I was talking to an acquaintance in Toronto when she told me she had just moved from Sydney and was trying to find a job. She bemoaned how difficult it was to find work and I nodded along sympathetically. Then she said:
“It’s hard. I wish that something would just fall into my lap.”
Whoa, hold on.
I noticed that she specifically used “fall into my lap” to underline this wistful expectation or hope that things would “just happen” to her. That eventually good fortune will find her and give her exactly what she wants, without the requisite work. It changed my perception of how she was approaching her job hunt: There was probably more she could actively do. Fair? Maybe not, but it’s where my mind went when she said that.
This is the power of language.
The words we choose to include in our natural vocabulary carry certain meanings, hopes, and dreams that don’t need to be said outright. They open a window into our thought process and worldview. Dr. Jack Schafer, an assistant professor at Western Illinois University, wrote:
“Certain words reflect the behavioral characteristics of the person who spoke or wrote them. I labeled these words, Word Clues. Word Clues increase the probability of predicting the behavioral characteristics of people by analyzing the words they choose when they speak or write.”
Phrases like “fall into my lap” reveal a pervasive, underlying belief that things will somehow work themselves out with a little can-do attitude and luck; hard effort on your part optional.
And since that time, I’ve made it a point to pick up on these words, and I hear it in everyday conversations with friends:
“Any luck finding what you’re looking for?”“When opportunity knocks on your door, you should open it, duh.”“Wow, you’ve really struck gold!”“Fingers crossed.”“I just got lucky.”“Everything will work out in the end.”“A good-paying job doesn’t fall from the sky.”
I call these “luck-oriented” words, and the twist is, most of the successful entrepreneurs I talk to have nearly banished these words from their daily conversations.
Because they know that luck plays an itty-bitty part.
Luck-oriented words can be toxic because they undermine the idea of concerted hard work and effort. They imply that you surrender agency and control over certain aspects of your life — like business — and whatever good that comes out is left up to a higher invisible power. We often don’t realize we’re saying these words. Worse, we don’t realize their impact on how we behave and how we’re perceived.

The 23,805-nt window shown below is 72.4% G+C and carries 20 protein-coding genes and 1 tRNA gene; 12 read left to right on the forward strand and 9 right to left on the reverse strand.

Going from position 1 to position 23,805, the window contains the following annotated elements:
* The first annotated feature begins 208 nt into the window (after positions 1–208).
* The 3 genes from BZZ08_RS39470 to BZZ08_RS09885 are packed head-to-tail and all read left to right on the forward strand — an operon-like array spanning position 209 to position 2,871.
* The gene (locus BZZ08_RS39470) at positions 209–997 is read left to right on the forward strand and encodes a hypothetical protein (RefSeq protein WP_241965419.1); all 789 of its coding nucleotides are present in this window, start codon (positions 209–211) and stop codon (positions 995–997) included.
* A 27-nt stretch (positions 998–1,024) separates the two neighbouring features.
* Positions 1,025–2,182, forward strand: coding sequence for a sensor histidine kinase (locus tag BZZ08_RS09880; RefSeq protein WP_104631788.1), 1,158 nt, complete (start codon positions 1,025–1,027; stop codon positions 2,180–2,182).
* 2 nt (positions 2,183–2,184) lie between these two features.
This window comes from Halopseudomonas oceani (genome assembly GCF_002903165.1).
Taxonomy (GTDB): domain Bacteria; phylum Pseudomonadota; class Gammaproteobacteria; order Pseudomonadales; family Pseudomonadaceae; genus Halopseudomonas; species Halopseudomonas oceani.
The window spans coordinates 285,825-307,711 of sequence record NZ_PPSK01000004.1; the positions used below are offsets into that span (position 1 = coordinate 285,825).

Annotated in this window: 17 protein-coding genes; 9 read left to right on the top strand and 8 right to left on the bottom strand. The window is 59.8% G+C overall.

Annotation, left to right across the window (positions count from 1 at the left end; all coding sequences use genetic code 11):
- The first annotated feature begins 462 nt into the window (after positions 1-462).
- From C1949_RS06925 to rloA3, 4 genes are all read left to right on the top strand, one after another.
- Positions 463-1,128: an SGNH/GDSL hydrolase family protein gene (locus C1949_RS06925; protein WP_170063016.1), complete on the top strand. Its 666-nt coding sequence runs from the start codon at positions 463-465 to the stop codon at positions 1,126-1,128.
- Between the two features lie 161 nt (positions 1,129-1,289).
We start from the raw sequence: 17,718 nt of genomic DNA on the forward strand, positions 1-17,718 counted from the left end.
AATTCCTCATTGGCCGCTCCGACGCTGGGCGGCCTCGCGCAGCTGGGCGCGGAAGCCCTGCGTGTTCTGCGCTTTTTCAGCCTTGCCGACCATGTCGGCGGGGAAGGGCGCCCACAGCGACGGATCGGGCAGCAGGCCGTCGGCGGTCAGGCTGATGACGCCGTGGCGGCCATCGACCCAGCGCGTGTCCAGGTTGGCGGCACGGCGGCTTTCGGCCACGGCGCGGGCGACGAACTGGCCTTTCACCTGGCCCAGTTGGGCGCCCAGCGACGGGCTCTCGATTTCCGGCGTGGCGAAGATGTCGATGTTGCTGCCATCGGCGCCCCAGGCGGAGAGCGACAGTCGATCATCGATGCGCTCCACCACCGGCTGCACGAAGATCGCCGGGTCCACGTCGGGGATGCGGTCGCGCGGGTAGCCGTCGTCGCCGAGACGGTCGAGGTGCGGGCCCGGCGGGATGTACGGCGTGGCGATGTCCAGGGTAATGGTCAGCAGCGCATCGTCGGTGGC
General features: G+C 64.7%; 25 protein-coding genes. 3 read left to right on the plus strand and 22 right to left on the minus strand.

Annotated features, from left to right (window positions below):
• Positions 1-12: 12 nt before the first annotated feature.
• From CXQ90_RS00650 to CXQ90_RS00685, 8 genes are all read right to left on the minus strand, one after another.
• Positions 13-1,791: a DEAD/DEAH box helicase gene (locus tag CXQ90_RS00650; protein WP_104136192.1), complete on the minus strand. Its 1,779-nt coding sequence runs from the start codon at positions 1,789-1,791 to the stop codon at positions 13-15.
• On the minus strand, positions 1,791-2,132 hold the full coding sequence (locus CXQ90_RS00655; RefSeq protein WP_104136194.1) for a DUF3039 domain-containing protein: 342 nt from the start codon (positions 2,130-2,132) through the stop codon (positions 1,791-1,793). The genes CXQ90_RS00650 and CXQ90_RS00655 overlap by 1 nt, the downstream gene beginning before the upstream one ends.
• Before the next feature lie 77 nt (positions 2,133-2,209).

To use luck-oriented words, you’re admitting you’re waiting around for things to happen TO YOU, rather than recognizing that YOU have the power to make the decisions that’d actually benefit your goals. You’re telling the world and yourself you don’t need to drive the car. You’ll hang in the back, thanks.
If you want to eat healthier, you have to make the conscious decision to choose to eat healthier, like cooking food at home instead of ordering takeout. If you want to save for retirement, you have to make the conscious decision to open a 401k and contribute to it. These don’t happen by accident or because you “got lucky.”
Of course, no one actuallybelieves that good-paying jobs “fall from the sky” or that “opportunity knocks.” We just love using luck-oriented words to keep the hope alive for a few reasons:
We are disillusioned by “success porn”
Incredible against-all-odds-themed success stories are endlessly paraded in the media. We hear from those who were “down on their luck” and somehow — with the vaguest of details — they turned things around. Now they’re more successful, richer, more fit, in a happy relationship, and so on.
The common narrative paints an unrealistic picture of how success happens and what it takes. But the message that’s easily missed is this: These people aren’t just lucky, they’re persistent AF.
Wayne Gretzky’s famous saying, “You miss 100% of the shots you don’t take,” comes to mind. But what’s NOT said — but merely implied — is that you need to take a TON OF SHOTS first, and eventually, maybe you’ll get lucky. When you look under the hood of these success stories, you start to see a much more boring, more true theme: resilience, aka lots and lots of missed shots and the will to keep making them.